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Past studies have suggested that fish oil may have positive health benefits, especially for the heart and blood vessels. A recent study published in the January 2006 issue of Chest , a journal put out by the American College of Chest Physicians, suggests that fish oil may also significantly reduce the symptoms of exercise-induced asthma (EIA for short) too. Unfortunately, this study—though well-constructed scientifically—only involved 16 people, so it's difficult to draw conclusions from such a small sampling. Still, the results showed that a "fish oil diet" decreased airway inflammation in EIA to the point that EIA could no longer be detected. The participants also used their inhalers less often—31% less often, in fact. It's also important to note that the levels of fish oil that were consumed were much higher than what you'd find in a fish oil capsule bought at your local drugstore. So getting these results on your own might be difficult. This study ...
Every asthmatic should be aware that both humidity and cold air are two very common asthma triggers . So why is this? What can you do about it?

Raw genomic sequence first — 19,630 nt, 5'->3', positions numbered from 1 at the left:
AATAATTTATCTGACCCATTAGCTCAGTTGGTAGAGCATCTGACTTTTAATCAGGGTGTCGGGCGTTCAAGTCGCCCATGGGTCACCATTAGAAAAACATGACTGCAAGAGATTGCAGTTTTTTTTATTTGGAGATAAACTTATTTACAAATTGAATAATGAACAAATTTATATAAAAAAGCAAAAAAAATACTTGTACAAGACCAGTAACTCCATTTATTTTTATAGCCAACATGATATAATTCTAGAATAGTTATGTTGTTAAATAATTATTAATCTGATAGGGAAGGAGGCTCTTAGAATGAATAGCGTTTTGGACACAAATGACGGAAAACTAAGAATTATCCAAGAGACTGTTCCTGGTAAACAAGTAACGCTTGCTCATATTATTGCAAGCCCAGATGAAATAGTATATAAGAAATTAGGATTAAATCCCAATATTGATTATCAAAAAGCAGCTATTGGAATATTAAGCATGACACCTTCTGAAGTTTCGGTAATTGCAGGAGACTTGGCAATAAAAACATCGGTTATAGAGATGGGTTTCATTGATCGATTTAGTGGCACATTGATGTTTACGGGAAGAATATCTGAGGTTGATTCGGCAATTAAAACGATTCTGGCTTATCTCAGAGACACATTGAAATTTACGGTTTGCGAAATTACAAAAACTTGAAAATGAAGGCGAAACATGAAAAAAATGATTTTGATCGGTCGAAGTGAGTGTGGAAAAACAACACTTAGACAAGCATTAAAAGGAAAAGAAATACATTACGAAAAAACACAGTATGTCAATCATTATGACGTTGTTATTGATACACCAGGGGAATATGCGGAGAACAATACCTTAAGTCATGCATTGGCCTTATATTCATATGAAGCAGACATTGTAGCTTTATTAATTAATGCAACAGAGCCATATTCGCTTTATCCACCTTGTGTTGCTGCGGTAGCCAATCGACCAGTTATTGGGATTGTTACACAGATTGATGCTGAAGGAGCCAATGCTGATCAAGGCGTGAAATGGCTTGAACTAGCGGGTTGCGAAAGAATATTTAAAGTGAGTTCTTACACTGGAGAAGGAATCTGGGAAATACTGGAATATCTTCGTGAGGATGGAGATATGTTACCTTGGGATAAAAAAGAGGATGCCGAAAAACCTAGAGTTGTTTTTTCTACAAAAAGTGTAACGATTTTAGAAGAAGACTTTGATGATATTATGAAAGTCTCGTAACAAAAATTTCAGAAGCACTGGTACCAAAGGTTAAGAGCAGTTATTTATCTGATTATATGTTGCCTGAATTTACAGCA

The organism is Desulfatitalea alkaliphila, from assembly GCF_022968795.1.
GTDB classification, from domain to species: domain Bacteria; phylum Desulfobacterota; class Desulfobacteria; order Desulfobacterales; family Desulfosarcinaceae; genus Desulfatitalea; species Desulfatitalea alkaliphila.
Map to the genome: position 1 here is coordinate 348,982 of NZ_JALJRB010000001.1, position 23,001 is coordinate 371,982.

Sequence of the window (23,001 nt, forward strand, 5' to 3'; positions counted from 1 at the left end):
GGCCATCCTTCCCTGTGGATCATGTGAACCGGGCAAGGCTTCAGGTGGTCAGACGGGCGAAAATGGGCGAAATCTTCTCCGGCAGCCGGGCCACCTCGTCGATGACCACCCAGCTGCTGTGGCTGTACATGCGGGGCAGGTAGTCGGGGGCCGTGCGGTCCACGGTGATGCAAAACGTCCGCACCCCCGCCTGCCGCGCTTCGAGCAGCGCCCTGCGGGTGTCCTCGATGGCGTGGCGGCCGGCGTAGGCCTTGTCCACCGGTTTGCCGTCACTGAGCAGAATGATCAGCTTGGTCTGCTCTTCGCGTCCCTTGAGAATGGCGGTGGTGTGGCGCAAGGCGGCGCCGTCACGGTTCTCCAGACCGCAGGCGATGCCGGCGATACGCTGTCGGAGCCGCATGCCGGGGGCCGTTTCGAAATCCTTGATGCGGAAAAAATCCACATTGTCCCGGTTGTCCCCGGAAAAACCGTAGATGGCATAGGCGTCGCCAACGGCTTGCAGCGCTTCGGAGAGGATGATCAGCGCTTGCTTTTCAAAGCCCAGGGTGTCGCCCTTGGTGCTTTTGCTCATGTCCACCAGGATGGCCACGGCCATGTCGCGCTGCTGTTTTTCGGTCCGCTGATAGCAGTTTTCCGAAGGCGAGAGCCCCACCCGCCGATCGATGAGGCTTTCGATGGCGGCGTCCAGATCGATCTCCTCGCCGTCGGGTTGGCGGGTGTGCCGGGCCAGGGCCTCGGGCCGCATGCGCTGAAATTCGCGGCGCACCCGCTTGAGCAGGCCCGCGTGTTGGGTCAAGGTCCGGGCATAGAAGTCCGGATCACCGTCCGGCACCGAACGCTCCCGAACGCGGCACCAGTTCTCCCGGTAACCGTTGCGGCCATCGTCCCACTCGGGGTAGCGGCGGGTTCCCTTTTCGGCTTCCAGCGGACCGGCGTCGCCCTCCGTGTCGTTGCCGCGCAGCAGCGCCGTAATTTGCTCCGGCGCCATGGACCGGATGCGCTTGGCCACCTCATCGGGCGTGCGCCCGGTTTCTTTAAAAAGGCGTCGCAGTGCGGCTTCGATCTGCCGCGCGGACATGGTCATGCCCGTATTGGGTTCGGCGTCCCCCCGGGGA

It's been common wisdom for years that the combination of humidity and cold air helps with croup , or swelling of the voice box and trachea. Put a croupy kid in the hot and steamy bathroom and the swelling gets better.
Another method that often works for croup is taking the child outside in the cold winter air. This is why many times when a parent decides to take the child to the hospital, the child is fine by the time they arrive in the emergency room.
This is true for croup, so many doctors of old believed it must also be true for asthma. Yet it was a fallacy, and now -- thankfully -- most doctors are aware of this fallacy. In fact, now doctors are aware that both cold air and humidity can actually trigger an asthma attack.
When I was little boy way back in the 1970s, my pediatrician recommended my...
Treatment General Approach for Treating and Managing Asthma While medications play an essential role in the management of asthma, appropriate management of asthma involves much more: Identifying and avoiding allergens and other asthma triggers Following appropriate drug treatments Home monitoring performed by either patient or family Good communication between doctor and patient Needed psychosocial support Treatment of asthma in all environments (school, work, exercise) The severity of asthma is classified into four groups: Intermittent, Mild Persistent, Moderate Persistent, and Severe Persistent. Six specific components of severity are used to classify patients. These components are: Symptom frequency, ranging from fewer than 2 days per week to throughout the day Nighttime awakenings, ranging from none to nightly Short-acting beta2-agonist used for symptom control, ranging from 2 or fewer days per week to several times per day Interference with normal activity, ranging from none to extremely limi...
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